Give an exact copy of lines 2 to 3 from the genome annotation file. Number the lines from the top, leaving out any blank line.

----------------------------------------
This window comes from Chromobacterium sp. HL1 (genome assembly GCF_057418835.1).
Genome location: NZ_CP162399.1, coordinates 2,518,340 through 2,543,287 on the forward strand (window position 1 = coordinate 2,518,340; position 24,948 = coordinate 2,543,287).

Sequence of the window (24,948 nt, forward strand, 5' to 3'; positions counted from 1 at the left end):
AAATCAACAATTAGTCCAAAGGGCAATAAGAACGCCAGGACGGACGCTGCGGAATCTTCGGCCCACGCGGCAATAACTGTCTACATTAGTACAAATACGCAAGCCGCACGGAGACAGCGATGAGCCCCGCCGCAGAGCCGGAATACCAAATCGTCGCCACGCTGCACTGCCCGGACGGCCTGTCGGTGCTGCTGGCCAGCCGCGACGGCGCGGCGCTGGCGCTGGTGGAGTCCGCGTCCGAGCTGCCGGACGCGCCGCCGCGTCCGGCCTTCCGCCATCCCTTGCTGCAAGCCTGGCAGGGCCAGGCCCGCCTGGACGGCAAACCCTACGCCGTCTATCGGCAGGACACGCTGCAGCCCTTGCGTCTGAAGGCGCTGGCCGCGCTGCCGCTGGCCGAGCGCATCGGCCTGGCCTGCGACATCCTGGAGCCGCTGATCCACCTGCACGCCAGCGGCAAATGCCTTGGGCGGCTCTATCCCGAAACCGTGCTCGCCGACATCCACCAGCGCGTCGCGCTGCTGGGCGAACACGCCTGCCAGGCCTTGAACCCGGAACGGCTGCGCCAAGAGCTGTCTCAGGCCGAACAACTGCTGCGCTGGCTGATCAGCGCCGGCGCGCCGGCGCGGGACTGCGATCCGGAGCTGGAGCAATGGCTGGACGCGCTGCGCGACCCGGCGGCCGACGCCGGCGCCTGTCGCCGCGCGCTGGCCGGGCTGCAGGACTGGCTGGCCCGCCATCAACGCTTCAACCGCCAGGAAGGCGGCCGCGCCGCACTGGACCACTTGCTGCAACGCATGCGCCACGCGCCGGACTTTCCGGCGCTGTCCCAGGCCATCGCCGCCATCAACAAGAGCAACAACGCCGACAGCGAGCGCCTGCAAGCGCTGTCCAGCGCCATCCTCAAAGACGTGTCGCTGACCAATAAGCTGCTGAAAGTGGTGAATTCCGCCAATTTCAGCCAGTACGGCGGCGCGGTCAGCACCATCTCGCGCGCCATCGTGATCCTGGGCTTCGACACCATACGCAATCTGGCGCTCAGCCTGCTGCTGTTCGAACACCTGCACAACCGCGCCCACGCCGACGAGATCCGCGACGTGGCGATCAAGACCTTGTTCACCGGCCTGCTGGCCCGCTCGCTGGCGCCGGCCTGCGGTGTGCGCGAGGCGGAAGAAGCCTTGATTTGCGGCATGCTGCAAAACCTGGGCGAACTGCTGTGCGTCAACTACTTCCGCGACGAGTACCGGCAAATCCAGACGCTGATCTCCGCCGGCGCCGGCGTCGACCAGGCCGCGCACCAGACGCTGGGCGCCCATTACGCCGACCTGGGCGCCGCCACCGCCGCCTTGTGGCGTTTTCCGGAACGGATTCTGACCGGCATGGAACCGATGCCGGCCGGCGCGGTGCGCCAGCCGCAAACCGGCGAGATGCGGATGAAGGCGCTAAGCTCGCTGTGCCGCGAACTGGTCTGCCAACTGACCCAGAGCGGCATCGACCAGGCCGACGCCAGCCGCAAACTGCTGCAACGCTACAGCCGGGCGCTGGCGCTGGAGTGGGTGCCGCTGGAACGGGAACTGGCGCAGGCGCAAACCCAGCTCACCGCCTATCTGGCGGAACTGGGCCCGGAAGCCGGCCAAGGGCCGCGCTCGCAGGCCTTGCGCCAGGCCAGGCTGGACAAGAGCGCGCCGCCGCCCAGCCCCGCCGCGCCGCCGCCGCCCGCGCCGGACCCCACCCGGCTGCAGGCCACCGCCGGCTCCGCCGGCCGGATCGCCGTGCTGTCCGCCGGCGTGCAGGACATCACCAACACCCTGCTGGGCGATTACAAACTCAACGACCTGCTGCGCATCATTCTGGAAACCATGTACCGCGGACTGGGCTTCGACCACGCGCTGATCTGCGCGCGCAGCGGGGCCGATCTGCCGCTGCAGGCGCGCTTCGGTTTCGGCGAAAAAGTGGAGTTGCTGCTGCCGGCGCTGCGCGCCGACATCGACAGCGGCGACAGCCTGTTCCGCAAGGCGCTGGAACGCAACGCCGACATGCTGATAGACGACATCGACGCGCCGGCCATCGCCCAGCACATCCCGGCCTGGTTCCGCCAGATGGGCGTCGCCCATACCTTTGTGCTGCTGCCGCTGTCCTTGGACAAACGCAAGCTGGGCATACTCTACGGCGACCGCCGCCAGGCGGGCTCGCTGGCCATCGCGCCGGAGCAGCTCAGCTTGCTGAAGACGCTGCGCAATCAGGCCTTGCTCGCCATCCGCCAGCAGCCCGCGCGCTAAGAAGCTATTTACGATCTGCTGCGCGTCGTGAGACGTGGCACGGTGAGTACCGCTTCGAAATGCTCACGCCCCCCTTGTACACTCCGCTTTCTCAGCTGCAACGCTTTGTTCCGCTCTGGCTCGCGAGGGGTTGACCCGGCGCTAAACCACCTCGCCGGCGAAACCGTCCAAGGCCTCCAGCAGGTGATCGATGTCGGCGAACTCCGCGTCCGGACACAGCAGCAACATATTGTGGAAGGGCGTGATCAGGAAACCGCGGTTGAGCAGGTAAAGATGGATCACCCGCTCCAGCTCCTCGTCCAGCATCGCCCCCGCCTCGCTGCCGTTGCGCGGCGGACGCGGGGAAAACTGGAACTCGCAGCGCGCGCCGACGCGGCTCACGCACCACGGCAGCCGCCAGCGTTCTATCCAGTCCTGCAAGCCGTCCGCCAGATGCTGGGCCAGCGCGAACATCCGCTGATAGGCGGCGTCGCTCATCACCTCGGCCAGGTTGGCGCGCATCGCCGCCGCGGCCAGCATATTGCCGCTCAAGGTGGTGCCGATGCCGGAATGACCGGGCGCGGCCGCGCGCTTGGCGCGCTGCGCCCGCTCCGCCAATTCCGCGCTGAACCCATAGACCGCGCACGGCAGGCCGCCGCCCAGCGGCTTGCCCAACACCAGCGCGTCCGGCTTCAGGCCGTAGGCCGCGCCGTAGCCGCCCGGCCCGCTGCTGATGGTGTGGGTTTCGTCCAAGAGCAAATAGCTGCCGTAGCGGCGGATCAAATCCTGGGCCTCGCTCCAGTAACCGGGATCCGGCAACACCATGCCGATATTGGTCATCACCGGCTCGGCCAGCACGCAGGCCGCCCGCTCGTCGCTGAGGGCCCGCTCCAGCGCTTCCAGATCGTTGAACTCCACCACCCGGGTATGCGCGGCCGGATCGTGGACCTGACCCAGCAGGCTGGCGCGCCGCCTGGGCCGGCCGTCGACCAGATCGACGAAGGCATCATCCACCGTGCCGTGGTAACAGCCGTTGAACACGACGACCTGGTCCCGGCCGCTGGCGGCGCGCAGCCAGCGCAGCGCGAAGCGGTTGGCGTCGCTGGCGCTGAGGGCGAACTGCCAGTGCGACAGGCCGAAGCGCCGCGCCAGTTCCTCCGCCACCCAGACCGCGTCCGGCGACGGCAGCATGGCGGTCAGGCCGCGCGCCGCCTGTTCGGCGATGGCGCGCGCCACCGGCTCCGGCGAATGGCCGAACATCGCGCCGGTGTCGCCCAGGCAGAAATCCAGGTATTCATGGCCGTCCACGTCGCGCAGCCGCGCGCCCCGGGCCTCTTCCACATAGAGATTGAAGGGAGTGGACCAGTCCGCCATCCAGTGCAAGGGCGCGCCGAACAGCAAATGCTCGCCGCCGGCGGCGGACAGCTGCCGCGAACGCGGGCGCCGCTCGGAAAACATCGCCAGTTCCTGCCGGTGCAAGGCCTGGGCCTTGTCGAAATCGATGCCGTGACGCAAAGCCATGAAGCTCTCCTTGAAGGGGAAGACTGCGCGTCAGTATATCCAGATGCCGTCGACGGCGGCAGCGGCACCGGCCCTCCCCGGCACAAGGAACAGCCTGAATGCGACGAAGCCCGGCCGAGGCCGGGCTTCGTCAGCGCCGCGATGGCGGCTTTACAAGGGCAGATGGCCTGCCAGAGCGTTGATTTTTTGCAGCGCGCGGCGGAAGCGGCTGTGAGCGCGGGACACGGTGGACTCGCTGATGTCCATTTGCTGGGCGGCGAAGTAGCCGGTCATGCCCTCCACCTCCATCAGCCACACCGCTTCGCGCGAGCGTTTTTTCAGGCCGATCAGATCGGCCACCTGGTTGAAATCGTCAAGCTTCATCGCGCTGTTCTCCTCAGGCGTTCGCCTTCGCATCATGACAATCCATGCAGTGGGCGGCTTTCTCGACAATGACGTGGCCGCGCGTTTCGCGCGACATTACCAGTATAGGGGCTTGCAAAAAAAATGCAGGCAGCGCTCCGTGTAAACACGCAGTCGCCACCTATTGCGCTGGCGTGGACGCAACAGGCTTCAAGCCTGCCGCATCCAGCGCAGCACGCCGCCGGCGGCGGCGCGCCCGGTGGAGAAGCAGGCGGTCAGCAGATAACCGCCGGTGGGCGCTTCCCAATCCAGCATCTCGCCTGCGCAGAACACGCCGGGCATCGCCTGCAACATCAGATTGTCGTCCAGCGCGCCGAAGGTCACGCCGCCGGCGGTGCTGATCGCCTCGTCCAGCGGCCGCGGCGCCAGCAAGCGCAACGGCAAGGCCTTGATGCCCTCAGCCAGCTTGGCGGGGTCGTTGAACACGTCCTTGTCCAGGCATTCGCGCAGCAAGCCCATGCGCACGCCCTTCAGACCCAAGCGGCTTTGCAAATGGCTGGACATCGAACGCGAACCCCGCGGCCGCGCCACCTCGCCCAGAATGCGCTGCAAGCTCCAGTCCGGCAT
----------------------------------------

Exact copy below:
Genome location: NZ_CP162399.1, coordinates 2,518,340 through 2,543,287 on the forward strand (window position 1 = coordinate 2,518,340; position 24,948 = coordinate 2,543,287).

Sequence of the window (24,948 nt, forward strand, 5' to 3'; positions counted from 1 at the left end):